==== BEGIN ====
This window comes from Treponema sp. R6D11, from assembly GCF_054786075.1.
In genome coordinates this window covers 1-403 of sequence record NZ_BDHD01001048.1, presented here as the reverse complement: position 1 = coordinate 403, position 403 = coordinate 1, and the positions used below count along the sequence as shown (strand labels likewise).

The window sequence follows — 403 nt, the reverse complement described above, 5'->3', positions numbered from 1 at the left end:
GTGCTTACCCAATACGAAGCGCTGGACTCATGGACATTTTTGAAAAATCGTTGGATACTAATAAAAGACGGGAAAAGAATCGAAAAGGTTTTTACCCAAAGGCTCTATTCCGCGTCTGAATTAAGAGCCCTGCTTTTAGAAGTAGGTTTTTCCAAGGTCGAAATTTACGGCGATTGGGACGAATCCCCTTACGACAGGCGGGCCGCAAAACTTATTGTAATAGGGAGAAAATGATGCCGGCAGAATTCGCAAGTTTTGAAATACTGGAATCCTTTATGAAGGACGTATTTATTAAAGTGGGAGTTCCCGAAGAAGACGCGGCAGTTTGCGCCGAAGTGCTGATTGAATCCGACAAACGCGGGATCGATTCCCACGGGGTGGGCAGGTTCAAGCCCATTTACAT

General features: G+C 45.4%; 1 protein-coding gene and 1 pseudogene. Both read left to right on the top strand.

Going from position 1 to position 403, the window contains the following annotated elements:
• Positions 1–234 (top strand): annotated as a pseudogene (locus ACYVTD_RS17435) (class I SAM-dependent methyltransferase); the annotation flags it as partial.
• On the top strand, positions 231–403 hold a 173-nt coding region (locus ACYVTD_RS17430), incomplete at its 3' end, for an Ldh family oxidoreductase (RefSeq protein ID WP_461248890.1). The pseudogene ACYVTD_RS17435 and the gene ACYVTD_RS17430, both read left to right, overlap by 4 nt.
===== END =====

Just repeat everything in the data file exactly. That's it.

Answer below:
This window comes from Treponema sp. R6D11, from assembly GCF_054786075.1.
In genome coordinates this window covers 1-403 of sequence record NZ_BDHD01001048.1, presented here as the reverse complement: position 1 = coordinate 403, position 403 = coordinate 1, and the positions used below count along the sequence as shown (strand labels likewise).

The window sequence follows — 403 nt, the reverse complement described above, 5'->3', positions numbered from 1 at the left end:
GTGCTTACCCAATACGAAGCGCTGGACTCATGGACATTTTTGAAAAATCGTTGGATACTAATAAAAGACGGGAAAAGAATCGAAAAGGTTTTTACCCAAAGGCTCTATTCCGCGTCTGAATTAAGAGCCCTGCTTTTAGAAGTAGGTTTTTCCAAGGTCGAAATTTACGGCGATTGGGACGAATCCCCTTACGACAGGCGGGCCGCAAAACTTATTGTAATAGGGAGAAAATGATGCCGGCAGAATTCGCAAGTTTTGAAATACTGGAATCCTTTATGAAGGACGTATTTATTAAAGTGGGAGTTCCCGAAGAAGACGCGGCAGTTTGCGCCGAAGTGCTGATTGAATCCGACAAACGCGGGATCGATTCCCACGGGGTGGGCAGGTTCAAGCCCATTTACAT

General features: G+C 45.4%; 1 protein-coding gene and 1 pseudogene. Both read left to right on the top strand.

Going from position 1 to position 403, the window contains the following annotated elements:
• Positions 1–234 (top strand): annotated as a pseudogene (locus ACYVTD_RS17435) (class I SAM-dependent methyltransferase); the annotation flags it as partial.
• On the top strand, positions 231–403 hold a 173-nt coding region (locus ACYVTD_RS17430), incomplete at its 3' end, for an Ldh family oxidoreductase (RefSeq protein ID WP_461248890.1). The pseudogene ACYVTD_RS17435 and the gene ACYVTD_RS17430, both read left to right, overlap by 4 nt.